Giving Compass’ Take:
• The Open Philanthropy project shares advice on managing challenges that many funders face when communicating their ideas to grantees.
• How do power dynamics play a part in the funder-grantee relationship? And how will these dynamics either impede or strengthen impact philanthropy?
• Other leaders in philanthropy offer strategic ways to strengthen these types of relationships.
Being a funder comes with unusual challenges to activities as simple as gathering feedback, exchanging ideas, and expressing opinions. We consider these challenges to be fundamental to our work. Our grantees tend to be our most valuable source of input, and are ultimately our only route to impact.
The challenges we’re tackling here are complex, and we are still far from having a fully developed approach. In this post, we share some of our current internal guidance for program officers about how they can try to manage these challenges.
- It can be extremely difficult to get honest, critical feedback from potential grantees.
- Build strong, comfortable, trusting relationships with leaders in the fields in which we work, in the hopes that people who feel comfortable with and trust our staff will share critical feedback without fearing reprisal
- Tentative or unconsidered program officer feedback can have more effect than intended in shaping potential grantee priorities.
- We think it’s good to be open with existing grantees about what we do and don’t like, but also to be very explicit about things like “This is just an off-the-cuff thought, and I’d defer to your judgment; if you think it’s better to go the other way, then that’s my preference as well.”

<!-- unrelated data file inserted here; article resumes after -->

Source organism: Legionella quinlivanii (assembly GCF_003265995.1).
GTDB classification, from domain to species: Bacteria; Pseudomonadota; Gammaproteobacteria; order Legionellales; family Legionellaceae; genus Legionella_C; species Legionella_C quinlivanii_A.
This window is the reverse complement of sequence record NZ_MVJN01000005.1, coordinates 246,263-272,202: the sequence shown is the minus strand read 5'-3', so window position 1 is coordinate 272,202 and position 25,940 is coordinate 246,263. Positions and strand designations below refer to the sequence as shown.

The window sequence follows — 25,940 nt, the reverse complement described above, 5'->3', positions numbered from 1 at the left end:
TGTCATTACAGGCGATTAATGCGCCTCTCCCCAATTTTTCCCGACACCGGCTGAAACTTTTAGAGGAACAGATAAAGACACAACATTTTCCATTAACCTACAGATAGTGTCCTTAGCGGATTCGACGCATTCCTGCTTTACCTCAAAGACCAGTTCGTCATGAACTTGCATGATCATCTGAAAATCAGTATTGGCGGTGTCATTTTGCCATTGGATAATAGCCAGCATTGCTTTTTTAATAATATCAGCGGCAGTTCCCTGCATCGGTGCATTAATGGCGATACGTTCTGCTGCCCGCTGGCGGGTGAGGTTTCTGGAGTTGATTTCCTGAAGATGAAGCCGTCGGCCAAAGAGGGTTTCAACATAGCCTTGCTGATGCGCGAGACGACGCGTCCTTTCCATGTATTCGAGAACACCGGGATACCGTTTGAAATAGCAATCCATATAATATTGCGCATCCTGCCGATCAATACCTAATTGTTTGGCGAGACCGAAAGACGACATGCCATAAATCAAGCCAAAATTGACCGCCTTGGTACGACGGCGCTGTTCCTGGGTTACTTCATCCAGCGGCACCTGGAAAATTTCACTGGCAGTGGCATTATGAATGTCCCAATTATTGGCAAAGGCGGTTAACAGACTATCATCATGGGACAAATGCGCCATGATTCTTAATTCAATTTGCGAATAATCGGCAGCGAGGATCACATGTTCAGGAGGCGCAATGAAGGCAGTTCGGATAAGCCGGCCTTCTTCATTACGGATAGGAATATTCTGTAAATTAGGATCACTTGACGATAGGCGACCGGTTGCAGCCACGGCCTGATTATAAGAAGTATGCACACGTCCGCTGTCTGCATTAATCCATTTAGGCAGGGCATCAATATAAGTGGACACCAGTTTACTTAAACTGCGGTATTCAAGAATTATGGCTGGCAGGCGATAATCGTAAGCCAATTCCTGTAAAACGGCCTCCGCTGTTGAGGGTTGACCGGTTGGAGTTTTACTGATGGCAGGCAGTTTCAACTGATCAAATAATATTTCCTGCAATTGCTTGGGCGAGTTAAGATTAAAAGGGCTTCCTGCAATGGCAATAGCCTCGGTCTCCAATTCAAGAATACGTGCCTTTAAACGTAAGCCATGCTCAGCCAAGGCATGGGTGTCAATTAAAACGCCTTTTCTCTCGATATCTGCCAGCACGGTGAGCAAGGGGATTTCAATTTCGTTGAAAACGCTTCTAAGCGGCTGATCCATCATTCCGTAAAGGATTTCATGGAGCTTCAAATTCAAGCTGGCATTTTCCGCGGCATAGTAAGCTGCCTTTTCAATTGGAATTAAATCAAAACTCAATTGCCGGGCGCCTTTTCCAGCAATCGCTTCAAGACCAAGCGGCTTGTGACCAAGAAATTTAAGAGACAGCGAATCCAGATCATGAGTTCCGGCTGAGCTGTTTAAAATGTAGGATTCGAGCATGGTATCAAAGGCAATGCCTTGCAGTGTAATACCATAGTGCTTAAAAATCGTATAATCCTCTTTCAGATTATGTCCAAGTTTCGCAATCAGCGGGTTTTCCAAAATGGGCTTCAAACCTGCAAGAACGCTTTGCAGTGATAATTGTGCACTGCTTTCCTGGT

Learning and benchmarking are key steps towards becoming an impact giver. If you are interested in giving with impact on Impact Philanthropy take a look at these selections from Giving Compass.
- It is easy to “lead people on” and waste their time, even when we aren’t trying to do so.
- We often need to withhold information about our level of interest in funding particular groups and particular types of work in order to avoid leading people on. We encourage program officers to be explicit about this rather than vague or cagey.
Read more about managing the funder-grantee relationship by Michael Levine Open Philanthropy Project
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